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      Last week we talked about rainscaping and this week we are talking about petscaping. As you can probably imagine, it’s very similar in that we are landscaping our property with our pets in mind. If you’re looking to create a space for your four-legged family member, let’s talk about petscaping.

      Many people design their landscape to be attractive, for entertaining, and just the sheer beauty of beautiful plants, trees, and flowers combined with hardscape, and maybe a water feature or two. But today, many homeowners are also looking to design their landscape with their pets in mind. Now, most of the time we are talking about a dog, but there are a lot of ways to petscape your landscape for a variety of animals including chickens, ducks, or cats.

      67% of US households own some type of pet, which is about 85 million homes. [Source] That’s a lot of homes that could use petscaping. But, creating these harmonious spaces that are both beautiful, safe, and utilitarian, can be a bit challenging. Being mindful about humans and animals both playing, lounging, and escaping is something we should do throughout the process.

      Safety.

      Safety should be one of the number one issues to be mindful of. This includes being careful to implement plantings that are non-toxic, especially if you have a pet that likes to gnaw on bushes and trees. Plants such as lilies, daisies, tulips, foxgloves, hydrangeas, and daffodils can all be very toxic to pets. Now, this doesn’t mean you have to stay away from these plants, but if there’s any chance that an animal will chew on one of these or destroy them, it’s best to leave them out of the landscape.

      Mulch.

      Cocoa mulch has been a popular material in landscapes for years and while you might love the idea of your backyard smelling like chocolate, it is very toxic to dogs.

      Thorns.

      If you have pets that like to run through the flowerbeds, try to stay away from plants and shrubs with a lot of thorns or sticker re-stocks such as barberry and roses. These can get caught in there for and can be tracked inside or pierce a tender paw.

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      Play.5 Rules of Petscaping

      You have to consider how your animal will use the backyard. Chances are they will use it for their bathroom, but also for play. Are you looking for an open space that you can toss a ball to your dog or a hiding place for cats like Pampas or ornamental grasses and weeping Japanese maple trees? Is your pet a digger? We’ll need to consider the right type of mulch in areas that are safe to dig and those that will just cause more of a mess.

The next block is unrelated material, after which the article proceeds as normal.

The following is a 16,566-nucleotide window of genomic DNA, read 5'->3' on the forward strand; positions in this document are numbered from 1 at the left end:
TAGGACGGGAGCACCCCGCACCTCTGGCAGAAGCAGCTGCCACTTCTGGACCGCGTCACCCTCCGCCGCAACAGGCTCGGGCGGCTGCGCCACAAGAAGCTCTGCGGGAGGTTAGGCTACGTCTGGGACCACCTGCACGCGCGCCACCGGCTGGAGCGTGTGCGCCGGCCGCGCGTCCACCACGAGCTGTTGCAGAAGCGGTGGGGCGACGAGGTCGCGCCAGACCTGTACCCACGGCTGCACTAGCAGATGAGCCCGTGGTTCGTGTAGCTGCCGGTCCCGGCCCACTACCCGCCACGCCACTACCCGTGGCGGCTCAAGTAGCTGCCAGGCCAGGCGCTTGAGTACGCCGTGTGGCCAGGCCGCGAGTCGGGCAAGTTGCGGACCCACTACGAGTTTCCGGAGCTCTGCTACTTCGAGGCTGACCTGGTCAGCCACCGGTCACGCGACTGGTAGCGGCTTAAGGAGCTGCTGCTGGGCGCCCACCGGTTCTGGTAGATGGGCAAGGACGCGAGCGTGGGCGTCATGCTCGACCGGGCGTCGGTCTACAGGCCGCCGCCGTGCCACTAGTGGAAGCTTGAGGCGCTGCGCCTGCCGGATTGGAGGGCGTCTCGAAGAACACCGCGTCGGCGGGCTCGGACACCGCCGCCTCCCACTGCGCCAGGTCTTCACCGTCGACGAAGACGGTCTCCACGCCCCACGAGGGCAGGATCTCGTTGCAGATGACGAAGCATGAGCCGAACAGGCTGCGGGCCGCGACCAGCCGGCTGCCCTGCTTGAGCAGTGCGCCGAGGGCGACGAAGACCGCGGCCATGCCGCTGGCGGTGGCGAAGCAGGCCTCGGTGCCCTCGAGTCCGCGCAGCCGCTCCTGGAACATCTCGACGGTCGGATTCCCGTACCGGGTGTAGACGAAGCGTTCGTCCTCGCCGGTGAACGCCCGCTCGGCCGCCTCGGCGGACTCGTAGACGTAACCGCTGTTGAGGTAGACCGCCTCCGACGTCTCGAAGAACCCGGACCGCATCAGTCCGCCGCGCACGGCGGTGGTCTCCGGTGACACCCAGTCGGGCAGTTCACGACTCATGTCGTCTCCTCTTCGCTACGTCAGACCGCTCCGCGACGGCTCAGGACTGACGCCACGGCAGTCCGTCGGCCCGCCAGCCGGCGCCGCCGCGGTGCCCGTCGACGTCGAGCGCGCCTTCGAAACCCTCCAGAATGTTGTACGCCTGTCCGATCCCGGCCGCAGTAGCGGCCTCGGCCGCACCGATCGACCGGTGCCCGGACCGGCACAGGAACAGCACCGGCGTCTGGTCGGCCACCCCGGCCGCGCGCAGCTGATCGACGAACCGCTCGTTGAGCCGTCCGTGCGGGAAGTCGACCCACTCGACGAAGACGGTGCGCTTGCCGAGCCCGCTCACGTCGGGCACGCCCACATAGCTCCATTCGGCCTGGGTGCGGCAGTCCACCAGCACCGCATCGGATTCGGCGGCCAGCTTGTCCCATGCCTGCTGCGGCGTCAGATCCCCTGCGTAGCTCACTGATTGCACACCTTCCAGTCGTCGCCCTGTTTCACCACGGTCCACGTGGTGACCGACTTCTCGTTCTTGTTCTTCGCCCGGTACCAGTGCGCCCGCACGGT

Some dogs may eat smaller rocks and larger woodchips, so we’ll leave those elements out. Installing chicken wire under cobble mulch or fertil-mulch may prevent digging as well as having enough toys to entertain the dog so they don’t think about digging.

      Do you have a younger dog that likes to run the fence line? Plantings along the edges may not be appropriate and will probably be knocked down fairly quickly.

      Is there a place for your pet to be protected from overheating and direct sunlight? Do you have enough trees that provide shade, especially if your home gets sun all during the day?

      Is drainage an issue? No one likes to deal with muddy paws so installing extra points of drainage throughout the backyard could save your flooring and carpets inside.

      Be careful with the hardscape on the pet’s feet. Lava rock can be extremely rough on a pet’s feet so smoother materials such as river rock, flagstone, and pavers might be better for pet paths.

      Bathroom usage.

      Obviously your dog is using the backyard as their bathroom and there’s nothing more unsightly than those urine burns in the grass. However, there are all types of turf in a variety of drought and salt-tolerant plants that are more tolerant of dog urine. The last thing you want is to plant a bunch of ornamental trees and shrubs only to have them die in a month.

      If you’re looking to landscape your yard for your furry, four-legged friend, consider doing a little bit of research on petscaping. Give me a call for a free consultation and let’s design a plan that works for your family, your lifestyle, and your pets.

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